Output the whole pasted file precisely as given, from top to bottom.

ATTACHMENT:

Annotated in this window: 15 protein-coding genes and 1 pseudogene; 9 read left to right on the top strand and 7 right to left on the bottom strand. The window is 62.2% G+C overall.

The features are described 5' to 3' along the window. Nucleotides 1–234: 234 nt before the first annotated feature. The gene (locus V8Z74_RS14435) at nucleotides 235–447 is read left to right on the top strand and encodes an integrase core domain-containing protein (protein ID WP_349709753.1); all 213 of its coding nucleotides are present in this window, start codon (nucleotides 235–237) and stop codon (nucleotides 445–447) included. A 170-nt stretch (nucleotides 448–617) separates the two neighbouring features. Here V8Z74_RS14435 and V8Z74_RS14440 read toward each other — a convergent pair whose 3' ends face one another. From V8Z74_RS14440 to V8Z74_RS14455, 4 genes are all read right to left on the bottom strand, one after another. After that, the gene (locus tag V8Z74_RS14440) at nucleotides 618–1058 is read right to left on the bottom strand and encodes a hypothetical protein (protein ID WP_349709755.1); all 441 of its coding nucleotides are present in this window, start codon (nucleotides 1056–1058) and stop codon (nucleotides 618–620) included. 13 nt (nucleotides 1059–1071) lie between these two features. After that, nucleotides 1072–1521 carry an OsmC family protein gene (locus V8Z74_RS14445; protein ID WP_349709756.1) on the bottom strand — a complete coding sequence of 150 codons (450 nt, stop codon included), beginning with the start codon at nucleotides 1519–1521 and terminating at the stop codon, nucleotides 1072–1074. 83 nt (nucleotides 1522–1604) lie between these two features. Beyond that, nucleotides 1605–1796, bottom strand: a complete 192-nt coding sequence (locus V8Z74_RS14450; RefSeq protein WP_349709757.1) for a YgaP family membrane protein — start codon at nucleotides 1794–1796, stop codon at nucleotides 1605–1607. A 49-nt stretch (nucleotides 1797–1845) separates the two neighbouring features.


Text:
Annotated in this window: 15 protein-coding genes and 1 pseudogene; 9 read left to right on the top strand and 7 right to left on the bottom strand. The window is 62.2% G+C overall.

The features are described 5' to 3' along the window. Nucleotides 1–234: 234 nt before the first annotated feature. The gene (locus V8Z74_RS14435) at nucleotides 235–447 is read left to right on the top strand and encodes an integrase core domain-containing protein (protein ID WP_349709753.1); all 213 of its coding nucleotides are present in this window, start codon (nucleotides 235–237) and stop codon (nucleotides 445–447) included. A 170-nt stretch (nucleotides 448–617) separates the two neighbouring features. Here V8Z74_RS14435 and V8Z74_RS14440 read toward each other — a convergent pair whose 3' ends face one another. From V8Z74_RS14440 to V8Z74_RS14455, 4 genes are all read right to left on the bottom strand, one after another. After that, the gene (locus tag V8Z74_RS14440) at nucleotides 618–1058 is read right to left on the bottom strand and encodes a hypothetical protein (protein ID WP_349709755.1); all 441 of its coding nucleotides are present in this window, start codon (nucleotides 1056–1058) and stop codon (nucleotides 618–620) included. 13 nt (nucleotides 1059–1071) lie between these two features. After that, nucleotides 1072–1521 carry an OsmC family protein gene (locus V8Z74_RS14445; protein ID WP_349709756.1) on the bottom strand — a complete coding sequence of 150 codons (450 nt, stop codon included), beginning with the start codon at nucleotides 1519–1521 and terminating at the stop codon, nucleotides 1072–1074. 83 nt (nucleotides 1522–1604) lie between these two features. Beyond that, nucleotides 1605–1796, bottom strand: a complete 192-nt coding sequence (locus V8Z74_RS14450; RefSeq protein WP_349709757.1) for a YgaP family membrane protein — start codon at nucleotides 1794–1796, stop codon at nucleotides 1605–1607. A 49-nt stretch (nucleotides 1797–1845) separates the two neighbouring features.